Cassini Resources Ltd (ASX:CZI) and partner OZ Minerals Ltd (ASX:OZL) are investigating the use of innovative solutions to provide power needs for the large West Musgrave Nickel-Copper Project in remote central Australia.
Provision of cost-effective power is one of the key components of an extended pre-feasibility study (PFS) which is progressing well as the JV partners look at opportunities to add value to the project.
A 55MW hybrid power plant is being considered to harness solar and wind energy to provide 70 to 80 per cent of the power needs of the project, supported and balanced by battery storage and diesel generators.
Other value-add initiatives
Other initiatives include pilot plant testing to assess a new grinding methodology, a Remote Operations Centre and upgrading the resource.
To finance an extended PFS, OZ Minerals board has approved the expenditure of a further $10 million.
Cassini’s managing director Richard Bevan told Proactive that the $10 million demonstrated the commitment of OZ to West Musgrave.
“This will take them up to around $50 million spent on the project by the end of this year.”
West Musgrave, which is a joint venture between OZ Minerals (70%) and Cassini Resources (30%), is Australia’s largest undeveloped copper and nickel project.
The JV plans to develop the Nebo and Babel copper and nickel deposits within the WA project near the borders of South Australia and Northern Territory.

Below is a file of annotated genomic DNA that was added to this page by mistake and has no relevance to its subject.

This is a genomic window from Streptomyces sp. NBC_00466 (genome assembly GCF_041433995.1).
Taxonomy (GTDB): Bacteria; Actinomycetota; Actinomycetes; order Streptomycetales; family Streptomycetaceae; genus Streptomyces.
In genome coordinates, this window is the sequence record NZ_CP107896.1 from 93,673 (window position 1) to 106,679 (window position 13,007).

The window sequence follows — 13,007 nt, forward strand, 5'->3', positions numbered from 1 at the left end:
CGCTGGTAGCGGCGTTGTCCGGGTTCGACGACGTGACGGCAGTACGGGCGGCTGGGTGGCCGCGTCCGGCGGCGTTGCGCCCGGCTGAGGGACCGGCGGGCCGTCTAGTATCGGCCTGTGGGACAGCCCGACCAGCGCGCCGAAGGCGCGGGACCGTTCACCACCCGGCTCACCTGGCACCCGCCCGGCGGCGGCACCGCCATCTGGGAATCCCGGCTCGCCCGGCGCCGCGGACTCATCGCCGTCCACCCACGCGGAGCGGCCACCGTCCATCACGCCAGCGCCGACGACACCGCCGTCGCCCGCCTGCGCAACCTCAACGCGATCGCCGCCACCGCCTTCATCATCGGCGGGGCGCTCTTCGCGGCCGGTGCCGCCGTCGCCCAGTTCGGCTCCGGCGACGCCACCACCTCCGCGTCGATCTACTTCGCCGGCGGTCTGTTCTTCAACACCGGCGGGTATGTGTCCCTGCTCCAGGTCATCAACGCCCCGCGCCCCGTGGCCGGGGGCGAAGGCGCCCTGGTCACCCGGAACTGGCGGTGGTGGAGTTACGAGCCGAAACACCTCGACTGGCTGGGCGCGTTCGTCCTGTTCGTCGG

OZ aims to complete the extended PFS in early 2020 when an updated mineral resource and maiden ore reserve is also expected to be declared.
The miner said large-scale solar photovoltaic and wind solutions were currently economically viable and technically mature solutions to reduce the project’s reliance on high-cost fossil fuels for electricity generation.
“Baseline data collected over the last year has demonstrated a high-quality, consistent solar and wind resource is available, with higher wind velocities at night offsetting the lack of solar power,” OZ said in a presentation this week.
OZ Minerals’ CEO Andrew Cole said: “The PFS is advancing on a base case assessment aligned with the further scoping study conclusion of a 10 million tonnes per annum copper-nickel open pit mine.
“We are using an innovative and inclusive process to develop West Musgrave as a modern mine that creates maximum value.
“Through the collaborative progress, we have identified several opportunities and threats warranting further investigation, including some significant innovations that will help improve the valuation of the project in one of the most remote areas of Australia.
“These include the use of a reduced site footprint through a remote-operations centre, the use of hybrid power solutions, innovative technology and a process flowsheet which pilot testing has shown could result in a reduction in power usage.
“We believe these opportunities have the potential to reduce our carbon footprint and power costs versus a traditional mine footprint.”
Bevan told Proactive that the JV was looking at “a number of significant opportunities that we are hoping to capture over the next couple of months that will add value to the project”.
Resource and metallurgy work
He said the aim was to realise and de-risk these opportunities, including in the areas of resource and metallurgy.
Ongoing drilling was aimed at increasing resources and preparing a maiden ore reserve while the metallurgical work aimed to enhance recoveries and reduce costs.
“The tests include running a pilot plant to fully assess a new grinding methodology that has the opportunity to reduce the power cost in the grinding cycle by about 30%,” Bevan said.